Pregnancy in the Workplace
If employment is supposed to be free of all discrimination (against race, color, gender and so on), then how is it fair that people can be fired from their jobs just because they are pregnant? If a woman is in the final months of her pregnancy, she can be fired or forced to go on leave solely because of the fact that, in a matter of weeks, she will be giving birth.
While this practice seems wrong to me, I can see the logic behind it. Pregnancy is a stressful time for the female body. A developing fetus requires a lot of energy and nutrients to fully develop, and even if the mother eats enough for two people, she may still feel physically drained.
A working mother has to deal with a lot of daily stress, and combining the stress of a job with the stress of bearing a child could be dangerous to both the mother and the child inside her.
This being the case, I can see why companies might make a policy of discouraging pregnant workers from coming in to work. But forcing someone not to show up to their job or firing them outright is, in my opinion, way out of line.
If a woman is pregnant and she feels that she can safely handle the combined stresses of working and child-bearing, then all the more power to her. She is getting ready to start the hardest job in the world (i.e. raising a kid), and if she can do that, then she can probably handle a job and an 8-month-old fetus at the same time.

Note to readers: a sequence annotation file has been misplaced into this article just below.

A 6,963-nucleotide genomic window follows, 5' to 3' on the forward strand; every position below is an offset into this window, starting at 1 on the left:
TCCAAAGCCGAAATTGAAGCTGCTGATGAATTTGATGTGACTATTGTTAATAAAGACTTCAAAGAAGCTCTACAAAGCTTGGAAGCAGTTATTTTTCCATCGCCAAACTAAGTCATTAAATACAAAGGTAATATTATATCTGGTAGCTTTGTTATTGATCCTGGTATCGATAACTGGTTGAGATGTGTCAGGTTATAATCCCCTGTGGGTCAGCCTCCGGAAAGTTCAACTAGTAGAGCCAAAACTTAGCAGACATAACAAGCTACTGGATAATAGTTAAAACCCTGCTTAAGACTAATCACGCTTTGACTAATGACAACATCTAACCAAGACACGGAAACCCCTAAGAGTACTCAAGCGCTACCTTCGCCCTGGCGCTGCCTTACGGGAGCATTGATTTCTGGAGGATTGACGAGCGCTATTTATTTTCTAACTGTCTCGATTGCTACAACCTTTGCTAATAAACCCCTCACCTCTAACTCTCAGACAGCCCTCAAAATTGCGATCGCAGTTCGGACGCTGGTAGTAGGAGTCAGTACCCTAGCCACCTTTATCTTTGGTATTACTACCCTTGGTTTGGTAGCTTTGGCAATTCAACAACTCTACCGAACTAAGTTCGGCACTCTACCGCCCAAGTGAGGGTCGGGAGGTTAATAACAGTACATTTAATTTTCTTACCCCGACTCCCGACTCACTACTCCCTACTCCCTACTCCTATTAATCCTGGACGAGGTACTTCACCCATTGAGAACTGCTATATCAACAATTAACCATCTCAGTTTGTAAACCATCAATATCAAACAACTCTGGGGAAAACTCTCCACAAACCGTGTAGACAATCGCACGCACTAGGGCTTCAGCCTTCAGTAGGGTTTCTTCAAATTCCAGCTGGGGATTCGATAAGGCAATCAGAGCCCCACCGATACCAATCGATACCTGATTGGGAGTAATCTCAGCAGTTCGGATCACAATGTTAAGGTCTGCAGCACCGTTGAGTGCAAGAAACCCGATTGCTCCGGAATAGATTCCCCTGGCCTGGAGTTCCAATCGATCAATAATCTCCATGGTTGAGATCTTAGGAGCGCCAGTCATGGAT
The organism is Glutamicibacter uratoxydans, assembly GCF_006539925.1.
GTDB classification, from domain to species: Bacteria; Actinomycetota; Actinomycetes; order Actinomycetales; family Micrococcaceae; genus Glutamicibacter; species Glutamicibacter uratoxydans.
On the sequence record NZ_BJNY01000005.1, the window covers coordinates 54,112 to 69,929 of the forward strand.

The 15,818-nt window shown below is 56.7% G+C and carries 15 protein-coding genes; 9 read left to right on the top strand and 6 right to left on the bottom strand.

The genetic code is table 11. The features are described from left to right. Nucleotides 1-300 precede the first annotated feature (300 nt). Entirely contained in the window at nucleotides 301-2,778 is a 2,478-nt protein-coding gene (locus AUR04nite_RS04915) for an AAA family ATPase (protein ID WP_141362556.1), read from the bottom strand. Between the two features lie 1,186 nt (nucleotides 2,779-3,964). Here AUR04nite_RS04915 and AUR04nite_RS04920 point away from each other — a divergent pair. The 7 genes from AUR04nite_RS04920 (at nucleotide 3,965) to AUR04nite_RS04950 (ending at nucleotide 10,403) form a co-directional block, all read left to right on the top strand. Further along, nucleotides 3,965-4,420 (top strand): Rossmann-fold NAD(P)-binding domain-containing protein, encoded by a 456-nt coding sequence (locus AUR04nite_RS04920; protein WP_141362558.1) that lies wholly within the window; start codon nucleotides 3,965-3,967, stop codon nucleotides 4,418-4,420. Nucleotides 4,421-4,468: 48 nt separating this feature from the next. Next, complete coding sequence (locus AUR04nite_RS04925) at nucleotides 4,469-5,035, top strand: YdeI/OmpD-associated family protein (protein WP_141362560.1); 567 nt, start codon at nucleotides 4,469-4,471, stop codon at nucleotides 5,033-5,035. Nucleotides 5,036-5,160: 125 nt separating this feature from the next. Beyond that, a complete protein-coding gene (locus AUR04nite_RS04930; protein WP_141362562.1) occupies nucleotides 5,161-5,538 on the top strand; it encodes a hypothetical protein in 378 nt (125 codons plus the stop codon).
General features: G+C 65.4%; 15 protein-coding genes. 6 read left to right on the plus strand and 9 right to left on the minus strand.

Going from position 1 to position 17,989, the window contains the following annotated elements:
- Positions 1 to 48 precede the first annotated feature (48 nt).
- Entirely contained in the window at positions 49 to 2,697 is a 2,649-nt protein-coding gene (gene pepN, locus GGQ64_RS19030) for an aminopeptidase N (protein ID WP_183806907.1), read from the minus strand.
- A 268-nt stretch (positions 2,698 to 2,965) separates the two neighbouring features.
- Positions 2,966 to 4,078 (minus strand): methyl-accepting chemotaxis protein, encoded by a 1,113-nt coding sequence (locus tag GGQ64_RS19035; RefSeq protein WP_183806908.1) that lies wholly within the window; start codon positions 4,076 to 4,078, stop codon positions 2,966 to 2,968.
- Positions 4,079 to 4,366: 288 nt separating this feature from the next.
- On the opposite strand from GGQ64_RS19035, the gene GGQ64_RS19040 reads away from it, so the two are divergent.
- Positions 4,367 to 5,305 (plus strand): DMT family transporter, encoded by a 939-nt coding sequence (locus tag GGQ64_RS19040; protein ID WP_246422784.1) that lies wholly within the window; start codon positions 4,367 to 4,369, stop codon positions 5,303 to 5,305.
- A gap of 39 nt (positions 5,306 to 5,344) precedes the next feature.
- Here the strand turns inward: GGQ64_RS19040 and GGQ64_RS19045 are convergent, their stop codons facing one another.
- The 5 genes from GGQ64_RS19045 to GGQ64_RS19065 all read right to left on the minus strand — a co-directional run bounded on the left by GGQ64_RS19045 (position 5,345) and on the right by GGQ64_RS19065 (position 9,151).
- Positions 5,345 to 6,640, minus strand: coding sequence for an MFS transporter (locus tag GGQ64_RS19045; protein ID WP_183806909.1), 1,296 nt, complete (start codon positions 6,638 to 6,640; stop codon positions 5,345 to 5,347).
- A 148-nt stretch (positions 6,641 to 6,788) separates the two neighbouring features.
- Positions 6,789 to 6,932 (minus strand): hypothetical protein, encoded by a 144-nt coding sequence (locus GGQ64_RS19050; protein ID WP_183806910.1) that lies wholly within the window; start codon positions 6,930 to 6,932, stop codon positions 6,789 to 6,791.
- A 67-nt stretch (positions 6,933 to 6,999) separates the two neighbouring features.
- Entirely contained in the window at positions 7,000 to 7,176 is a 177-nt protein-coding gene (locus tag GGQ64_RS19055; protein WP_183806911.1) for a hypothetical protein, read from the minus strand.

If a woman is forced to leave her job just because she happens to be pregnant, I think that that is a form of discrimination.
What if, for example, someone with cancer showed up to work, told everyone that he had cancer, and announced that he wanted to continue working? If this sick man demonstrated that he could continue to do his job just as well as he did before having cancer, then I don’t see how his company could fire him or force him to take days off.
“But what does cancer have to do with being pregnant?” you ask. I’ll tell you.
Cancer (besides the fact that it is often malignant and poses a life-threatening danger to someone suffering from it) is much like pregnancy. Both represent a condition unique to the individual. They will not exhibit the same exact signs as another person with the same condition, and they cannot pass their condition onto anyone else — as they could with, say, a strain of the flu.
If an employee has a condition (cancer, pregnancy or what have you) that isn’t contagious and doesn’t affect their efficiency or the quality of their work in any significant way, then on what grounds can their employer end their employment?
Sadly, some employers either don’t ask themselves this question or refuse to acknowledge the obvious answer that there is no reason to remove such an employee. Pregnant women face a unique kind of discrimination, one that is especially insulting because it calls into question their abilities as employees.
Hopefully, some day in the near future will bring with it reforms that prevent this kind of discrimination. While you can be sure that individual wars are being waged against forced layoffs due solely to one’s pregnancy, there needs to be a more widespread, more unified call for change. Otherwise, I fear that nothing will really change, and pregnant women in the workplace will continue to suffer for making the most courageous decision anyone can make: becoming a mother.
Spencer Grimes is a fourth-year English major. He can be reached at firstname.lastname@example.org.